1. A Freedom of Information request from The Mirror has revealed pigs are being blown up by the military as part of research into battlefield injuries.
The paper claims some of the animals have been strapped in body armour before being killed in the experiments at Porton Down military base in Wiltshire.
The research was designed to see if the pigs could be saved after suffering “severe battlefield trauma” and to test blood clotting products.
2. In 2010, 21 pigs were reportedly blown up, with 37 killed in 2011 and 57 in 2012.
Responding to the figures, a spokesperson for animal welfare group, Peta said: “The Ministry of Defence is out of step with the latest developments in education, which show unequivocally that to shoot, stab or blow up live pigs in order to train our military medics makes as much sense as conducting modern warfare with muskets.
“Vastly superior non-animal trauma training methods, including life-like human-patient simulators, are available and used by the militaries of 23 of the UK’s 27 Nato allies.
3. “The UK military’s involvement in these cruel and archaic exercises is impossible to justify medically, ethically or educationally.”
They added: “Animals do not wage war, so why should they suffer because humans do? Wars are human endeavours, but just like civilians, animals can easily become victims. For animals, there are no Geneva Conventions and no peace treaties – just our mercy. Our troops deserve the best protection, and animals deserve to be left out of human conflict.”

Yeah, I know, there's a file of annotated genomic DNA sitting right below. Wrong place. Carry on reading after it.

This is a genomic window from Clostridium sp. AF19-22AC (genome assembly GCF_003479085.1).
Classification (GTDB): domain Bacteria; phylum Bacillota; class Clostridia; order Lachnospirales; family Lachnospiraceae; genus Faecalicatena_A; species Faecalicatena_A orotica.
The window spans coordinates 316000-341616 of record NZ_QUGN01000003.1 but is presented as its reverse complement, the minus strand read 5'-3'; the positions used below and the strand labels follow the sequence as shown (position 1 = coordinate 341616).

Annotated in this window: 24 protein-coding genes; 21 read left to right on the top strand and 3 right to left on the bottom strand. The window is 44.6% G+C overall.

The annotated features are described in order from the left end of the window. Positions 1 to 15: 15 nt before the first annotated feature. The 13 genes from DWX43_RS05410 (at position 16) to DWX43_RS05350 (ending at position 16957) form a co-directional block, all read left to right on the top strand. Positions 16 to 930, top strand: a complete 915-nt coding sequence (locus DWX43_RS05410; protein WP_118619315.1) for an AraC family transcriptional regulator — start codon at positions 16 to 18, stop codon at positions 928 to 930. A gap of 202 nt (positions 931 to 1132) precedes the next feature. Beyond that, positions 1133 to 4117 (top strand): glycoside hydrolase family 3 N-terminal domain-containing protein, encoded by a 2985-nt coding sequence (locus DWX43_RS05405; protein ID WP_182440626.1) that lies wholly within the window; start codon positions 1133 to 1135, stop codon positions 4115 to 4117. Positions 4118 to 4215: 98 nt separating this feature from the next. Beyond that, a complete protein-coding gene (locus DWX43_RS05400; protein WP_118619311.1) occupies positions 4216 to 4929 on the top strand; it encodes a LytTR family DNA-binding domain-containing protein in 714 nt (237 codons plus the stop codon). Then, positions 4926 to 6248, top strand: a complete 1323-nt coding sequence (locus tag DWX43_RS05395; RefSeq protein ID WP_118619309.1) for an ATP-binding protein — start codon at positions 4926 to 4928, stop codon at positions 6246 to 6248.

4. The Ministry of Defence has responded to the FOI revelations by saying the research conducted using the pigs has been vital and lead to numerous medical breakthroughs.
A spokeswoman told BuzzFeed the experiments had developed improved treatments of trauma, which had in turn saved lives in Afghanistan.
It has apparently also developed a safe treatment for botulism and helped create effective treatments for biological and chemical agents.
5. “The research we undertake saves lives by helping us develop world class protective equipment and new medical treatments that benefit both troops and civilians,” the MoD said in a statement.
“Advances in technology mean we are reducing the number of procedures carried out on pigs but there is some research, such as countering the threat posed by chemical and biological weapons that can not be conducted without the use of animals.”
The Mirror revelations came after it was also revealed the British Army was taking part in research into battlefield injuries known as Operation Danish Bacon where pigs were strung up and shot with AK47s.